We've all heard that we should "learn from our failures", but that isn't enough says Richard Hadler. He outlines why marketing and sales teams need to embrace failure - in the right way.
Over the last few years, I’ve failed in pitches. I’ve had failings as a manager. I’ve even failed at perfecting sales and marketing alignment in our business.
Anyone who says they’ve never failed has their fingers crossed behind their back.
This article isn’t to tell you “learn from your failures”; it’s a cliche, and you would have read those articles dozens of times before.
However, I am here to tell sales and marketing folk that failing *together* is OK — and how to fail the right way.
It’s fine on three conditions:
- You fail together
- You fail fast.
- You fail frequently.
However, it’s not fine on one condition:
- You fail because of poor co‐ordination
Let’s take that last one first. At the risk of repeating my previous blogs, if you’re losing sales because of poor communication, lousy lead handover, or a lack of co‐ordinated sales and marketing plan…shame on you. You’re burning the company’s cash as sure as if you made a bonfire of £50 notes in the lobby.
So when is failure OK?
The blame game only exists if sales and marketing aren’t aligned from the outset. You can only fail together if you launch together. By launching projects/campaigns together, you reduce the potential blame game that will inevitably follow if the launch isn’t as successful as hoped.
I’m sure marketers reading this will be thinking it takes too long to explain marketing plans to the sales team; the sales team think their time would be better spent “working on live opportunities”. The harsh reality is you need each other.
This is the most imperative factor in any marketing campaign or initiative. Marketers: you need to involve sales from the outset. Not just because it will help you with buy‐in but also because salespeople are closest to the customers and you never know, may give you some timely insight!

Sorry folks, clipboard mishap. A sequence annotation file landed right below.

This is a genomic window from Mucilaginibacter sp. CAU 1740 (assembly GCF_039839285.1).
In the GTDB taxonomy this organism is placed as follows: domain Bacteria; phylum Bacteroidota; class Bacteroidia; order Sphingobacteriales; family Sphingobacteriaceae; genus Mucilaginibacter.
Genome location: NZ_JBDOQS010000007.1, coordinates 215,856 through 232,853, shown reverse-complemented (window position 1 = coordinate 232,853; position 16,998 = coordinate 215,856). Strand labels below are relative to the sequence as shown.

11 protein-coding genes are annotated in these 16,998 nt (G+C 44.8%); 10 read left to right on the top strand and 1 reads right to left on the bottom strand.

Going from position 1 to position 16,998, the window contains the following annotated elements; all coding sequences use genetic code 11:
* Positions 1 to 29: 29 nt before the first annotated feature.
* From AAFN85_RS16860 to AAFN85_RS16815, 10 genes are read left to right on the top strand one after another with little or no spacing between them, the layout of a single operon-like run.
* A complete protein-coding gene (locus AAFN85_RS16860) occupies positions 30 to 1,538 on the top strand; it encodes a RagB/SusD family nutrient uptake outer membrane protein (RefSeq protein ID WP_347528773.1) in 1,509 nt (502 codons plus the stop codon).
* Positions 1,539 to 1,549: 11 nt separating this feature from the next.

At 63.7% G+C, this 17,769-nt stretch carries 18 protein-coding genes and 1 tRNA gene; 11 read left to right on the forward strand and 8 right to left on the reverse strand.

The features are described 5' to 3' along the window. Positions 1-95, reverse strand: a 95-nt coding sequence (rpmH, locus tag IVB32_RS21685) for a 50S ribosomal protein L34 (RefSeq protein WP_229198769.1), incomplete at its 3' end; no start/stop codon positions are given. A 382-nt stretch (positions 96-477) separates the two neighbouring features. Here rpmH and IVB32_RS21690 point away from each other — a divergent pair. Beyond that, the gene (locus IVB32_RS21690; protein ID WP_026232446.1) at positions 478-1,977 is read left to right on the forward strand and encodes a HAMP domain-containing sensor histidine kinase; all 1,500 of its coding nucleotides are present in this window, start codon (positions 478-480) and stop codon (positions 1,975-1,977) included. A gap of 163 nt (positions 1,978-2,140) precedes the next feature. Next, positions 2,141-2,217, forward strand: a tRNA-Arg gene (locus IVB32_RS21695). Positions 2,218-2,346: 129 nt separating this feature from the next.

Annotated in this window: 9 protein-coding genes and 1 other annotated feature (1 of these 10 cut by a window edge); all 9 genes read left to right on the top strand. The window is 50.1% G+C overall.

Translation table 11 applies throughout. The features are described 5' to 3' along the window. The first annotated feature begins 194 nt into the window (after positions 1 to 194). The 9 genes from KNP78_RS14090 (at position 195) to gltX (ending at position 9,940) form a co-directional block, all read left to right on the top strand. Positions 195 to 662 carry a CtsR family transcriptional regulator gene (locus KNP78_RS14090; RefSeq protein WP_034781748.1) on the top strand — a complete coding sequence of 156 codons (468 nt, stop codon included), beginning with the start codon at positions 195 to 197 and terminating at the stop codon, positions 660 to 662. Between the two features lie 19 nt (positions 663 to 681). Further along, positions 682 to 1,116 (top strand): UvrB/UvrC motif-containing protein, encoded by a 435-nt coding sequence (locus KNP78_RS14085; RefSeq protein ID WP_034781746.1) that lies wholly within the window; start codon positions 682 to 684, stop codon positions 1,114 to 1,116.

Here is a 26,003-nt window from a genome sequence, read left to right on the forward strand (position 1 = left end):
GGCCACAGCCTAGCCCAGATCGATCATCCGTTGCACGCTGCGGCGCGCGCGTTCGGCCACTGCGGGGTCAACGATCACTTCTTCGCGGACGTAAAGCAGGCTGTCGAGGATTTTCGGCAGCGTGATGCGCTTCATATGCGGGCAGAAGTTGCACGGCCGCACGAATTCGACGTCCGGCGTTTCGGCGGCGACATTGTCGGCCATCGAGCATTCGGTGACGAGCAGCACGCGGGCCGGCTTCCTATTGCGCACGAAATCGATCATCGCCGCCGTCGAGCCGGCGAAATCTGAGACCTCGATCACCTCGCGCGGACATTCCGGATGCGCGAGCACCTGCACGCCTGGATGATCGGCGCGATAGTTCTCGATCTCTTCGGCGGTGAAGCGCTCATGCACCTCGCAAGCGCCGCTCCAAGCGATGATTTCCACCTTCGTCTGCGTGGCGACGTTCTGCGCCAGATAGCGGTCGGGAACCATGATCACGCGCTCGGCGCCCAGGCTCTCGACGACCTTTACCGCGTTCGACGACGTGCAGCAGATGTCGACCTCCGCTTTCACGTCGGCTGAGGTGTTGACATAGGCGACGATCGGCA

The quicker you fail, the quicker you can look to introduce new ideas, ways of working and ideas. The key here is not to dwell on what went wrong but how you can do it differently next time. Failing fast gives you less time to dwell on the negatives.
“We need an environment that encourages the testing of ideas,” Ogilvy & Mather CMO Nina Jasinski told Business of Marketing last year. “That process needs to be fast. You can’t let failure fester.”
If you haven’t failed recently then either:
- You are a genius; or
- You’re in a rut and trying nothing new (be honest).
I must admit, there’s a backlash against failure at the moment. When the tech industry was in its hardest upswing a few years ago, everyone had “fail fast, fail often” as their motto. (OK, not everyone: it wasn’t popular among surgeons and airline pilots.)
Now the tech industry is faltering the phrase has become derided, seen as a sign of all that’s wrong with Silicon Valley.
Yes, failure that’s a result of recklessness is just plain stupid. But a marketing experiment that consumes limited resources and doesn’t risk the overall marketing plan is an excellent way of learning something new about customer behaviour. The insights learned can maybe make the next project a real winner.
Queue the dramatic mic drop…
I’m not proud that I failed. But I am proud of what I have learned from failure.